At a moment when the world is flush with new books and ever-evolving interpretations of Jesus, one of the last century’s artistic masters is providing art lovers with a striking take on the first-century religious figure.
- Religion News Service
The first US exhibition exploring the 'darker works' of Marc Chagall (1887-1985) shows a Jewish artist obsessed with Jesus.
Chagall: Love, War, and Exile, at The Jewish Museum, in New York, showcases the work of the Russian-French artist during World War II as he tried to make sense of a world gone mad.
Of particular interest are paintings depicting the crucified Jesus — depictions that are often read as metaphors not only for war but the particular expressions of Jewish suffering and persecution in Europe during the 1930s and 1940s.
These somber, often brooding, paintings were unusual for a Jewish artist who, before and after the war, was celebrated for his bold colours and acclaimed for his humanistic warmth, and sometimes criticized for his perceived sentimentality.
The works on display signal an alarm and warning, as art historian Kenneth E. Silver wrote in an essay featured in the exhibit’s catalogue. Chagall, Silver noted, 'could demonstrate not only to Jews, but also — perhaps primarily — to Gentiles, that what was being done to modern Jews had a direct parallel in the fate of Jesus, cruelly misunderstood and executed for his outsider status.'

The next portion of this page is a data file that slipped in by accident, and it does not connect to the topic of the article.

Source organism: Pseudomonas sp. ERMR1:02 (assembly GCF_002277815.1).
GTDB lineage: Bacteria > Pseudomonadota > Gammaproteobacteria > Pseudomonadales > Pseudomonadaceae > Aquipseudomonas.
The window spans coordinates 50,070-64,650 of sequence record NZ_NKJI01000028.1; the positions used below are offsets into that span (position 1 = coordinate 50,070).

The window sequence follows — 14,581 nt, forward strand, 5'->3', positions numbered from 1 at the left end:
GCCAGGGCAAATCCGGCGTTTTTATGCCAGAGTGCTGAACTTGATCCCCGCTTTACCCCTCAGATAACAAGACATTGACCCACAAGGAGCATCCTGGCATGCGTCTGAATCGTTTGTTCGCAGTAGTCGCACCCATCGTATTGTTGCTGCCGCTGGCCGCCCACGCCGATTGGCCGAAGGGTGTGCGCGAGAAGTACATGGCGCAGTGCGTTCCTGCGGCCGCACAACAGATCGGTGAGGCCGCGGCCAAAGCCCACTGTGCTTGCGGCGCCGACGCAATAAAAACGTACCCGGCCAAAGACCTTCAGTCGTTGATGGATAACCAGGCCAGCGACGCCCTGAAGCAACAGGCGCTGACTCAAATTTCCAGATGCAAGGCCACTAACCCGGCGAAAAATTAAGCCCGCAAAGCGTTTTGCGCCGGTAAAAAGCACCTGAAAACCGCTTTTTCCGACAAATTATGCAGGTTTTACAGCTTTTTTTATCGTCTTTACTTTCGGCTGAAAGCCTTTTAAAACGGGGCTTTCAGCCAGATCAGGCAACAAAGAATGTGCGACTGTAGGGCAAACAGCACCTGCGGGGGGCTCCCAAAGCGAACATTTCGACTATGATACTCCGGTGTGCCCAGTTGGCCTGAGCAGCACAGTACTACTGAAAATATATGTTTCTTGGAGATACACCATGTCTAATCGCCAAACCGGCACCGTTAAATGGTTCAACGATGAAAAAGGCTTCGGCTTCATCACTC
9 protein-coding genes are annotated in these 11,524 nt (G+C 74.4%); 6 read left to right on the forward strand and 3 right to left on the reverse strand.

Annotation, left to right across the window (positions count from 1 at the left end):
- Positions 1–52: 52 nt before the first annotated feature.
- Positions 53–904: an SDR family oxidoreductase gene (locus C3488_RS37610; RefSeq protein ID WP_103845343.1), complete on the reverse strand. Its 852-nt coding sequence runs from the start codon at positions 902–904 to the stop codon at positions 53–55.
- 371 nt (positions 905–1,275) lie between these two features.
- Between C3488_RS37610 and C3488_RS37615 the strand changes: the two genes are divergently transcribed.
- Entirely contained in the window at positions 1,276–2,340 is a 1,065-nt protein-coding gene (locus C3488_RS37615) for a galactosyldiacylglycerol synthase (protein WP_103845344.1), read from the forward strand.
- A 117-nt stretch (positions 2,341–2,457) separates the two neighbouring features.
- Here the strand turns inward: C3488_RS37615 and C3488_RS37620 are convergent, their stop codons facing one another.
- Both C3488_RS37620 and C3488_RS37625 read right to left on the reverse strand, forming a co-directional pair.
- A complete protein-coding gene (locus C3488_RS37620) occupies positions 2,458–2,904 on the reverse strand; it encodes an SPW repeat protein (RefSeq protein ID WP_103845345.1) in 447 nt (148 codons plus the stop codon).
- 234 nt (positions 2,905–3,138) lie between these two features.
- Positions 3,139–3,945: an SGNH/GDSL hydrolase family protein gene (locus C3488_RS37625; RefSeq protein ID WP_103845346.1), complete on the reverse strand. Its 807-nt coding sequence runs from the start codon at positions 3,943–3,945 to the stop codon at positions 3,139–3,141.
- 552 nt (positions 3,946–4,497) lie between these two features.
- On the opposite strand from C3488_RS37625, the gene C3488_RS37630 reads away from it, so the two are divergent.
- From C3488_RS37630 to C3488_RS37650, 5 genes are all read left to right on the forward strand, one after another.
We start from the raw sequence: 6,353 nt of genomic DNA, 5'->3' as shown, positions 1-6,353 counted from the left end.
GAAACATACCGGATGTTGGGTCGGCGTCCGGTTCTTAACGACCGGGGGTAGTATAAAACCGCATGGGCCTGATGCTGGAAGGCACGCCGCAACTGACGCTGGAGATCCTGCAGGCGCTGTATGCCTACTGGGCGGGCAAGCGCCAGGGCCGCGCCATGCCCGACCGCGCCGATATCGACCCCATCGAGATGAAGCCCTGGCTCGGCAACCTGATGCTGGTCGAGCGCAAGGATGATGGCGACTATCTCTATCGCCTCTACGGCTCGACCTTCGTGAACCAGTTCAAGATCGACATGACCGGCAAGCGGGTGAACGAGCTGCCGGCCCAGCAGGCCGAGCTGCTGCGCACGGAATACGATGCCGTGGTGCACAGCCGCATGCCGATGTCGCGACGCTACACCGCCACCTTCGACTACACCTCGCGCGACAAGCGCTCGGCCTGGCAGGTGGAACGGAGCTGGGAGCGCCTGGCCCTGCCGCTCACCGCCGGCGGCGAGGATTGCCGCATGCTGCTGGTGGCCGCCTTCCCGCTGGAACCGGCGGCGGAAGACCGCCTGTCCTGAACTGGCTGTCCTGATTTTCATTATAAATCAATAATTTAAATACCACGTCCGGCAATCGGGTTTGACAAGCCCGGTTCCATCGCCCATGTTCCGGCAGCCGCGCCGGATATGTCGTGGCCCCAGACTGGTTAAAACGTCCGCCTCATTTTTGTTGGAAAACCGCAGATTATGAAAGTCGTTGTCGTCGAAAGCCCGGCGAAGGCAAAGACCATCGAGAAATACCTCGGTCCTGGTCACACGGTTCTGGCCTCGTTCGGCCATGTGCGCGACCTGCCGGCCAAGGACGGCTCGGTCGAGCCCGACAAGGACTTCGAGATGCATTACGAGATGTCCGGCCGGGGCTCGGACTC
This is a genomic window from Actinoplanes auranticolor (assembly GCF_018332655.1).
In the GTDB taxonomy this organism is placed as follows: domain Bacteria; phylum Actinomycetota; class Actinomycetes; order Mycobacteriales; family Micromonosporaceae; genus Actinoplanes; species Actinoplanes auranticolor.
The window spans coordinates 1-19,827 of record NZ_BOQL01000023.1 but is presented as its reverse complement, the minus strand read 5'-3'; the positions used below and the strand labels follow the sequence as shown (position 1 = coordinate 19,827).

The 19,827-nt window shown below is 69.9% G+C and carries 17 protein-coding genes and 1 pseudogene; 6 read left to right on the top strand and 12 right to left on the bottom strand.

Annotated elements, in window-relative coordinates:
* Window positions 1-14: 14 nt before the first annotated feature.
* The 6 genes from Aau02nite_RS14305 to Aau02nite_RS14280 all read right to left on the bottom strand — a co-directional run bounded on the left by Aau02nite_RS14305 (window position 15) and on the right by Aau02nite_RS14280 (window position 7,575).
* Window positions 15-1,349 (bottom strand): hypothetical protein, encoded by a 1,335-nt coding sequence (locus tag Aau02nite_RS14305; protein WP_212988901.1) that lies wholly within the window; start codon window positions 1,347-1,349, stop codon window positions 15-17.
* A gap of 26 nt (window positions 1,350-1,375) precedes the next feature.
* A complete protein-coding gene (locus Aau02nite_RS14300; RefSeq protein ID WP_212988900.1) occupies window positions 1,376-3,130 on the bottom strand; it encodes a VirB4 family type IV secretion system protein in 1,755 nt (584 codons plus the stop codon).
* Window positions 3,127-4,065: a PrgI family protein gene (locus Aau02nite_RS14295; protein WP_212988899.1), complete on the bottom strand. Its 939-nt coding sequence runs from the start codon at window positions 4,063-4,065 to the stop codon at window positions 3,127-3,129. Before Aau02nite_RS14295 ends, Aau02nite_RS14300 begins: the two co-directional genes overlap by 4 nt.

He added: 'Perhaps more than anything else, it was the image of Jesus Christ as a Man of Sorrows — a sufferer — that made him the exemplary Jew.'
And yet, the paintings defy easy classification or labels. In some ways, they can appear to straddle different understandings and readings of the figure of Jesus, a Jew who came to be worshipped by Christians as the Messiah and a symbol of oppression to Jews because of the violence inflicted by his followers. In Chagall’s work, Jews may recognise Jesus because he wears the tallit, or prayer shawl, as a loincloth; Christians will recognise his haloed head.
Photo: Marc Chagall, Descent from the Cross, 1941.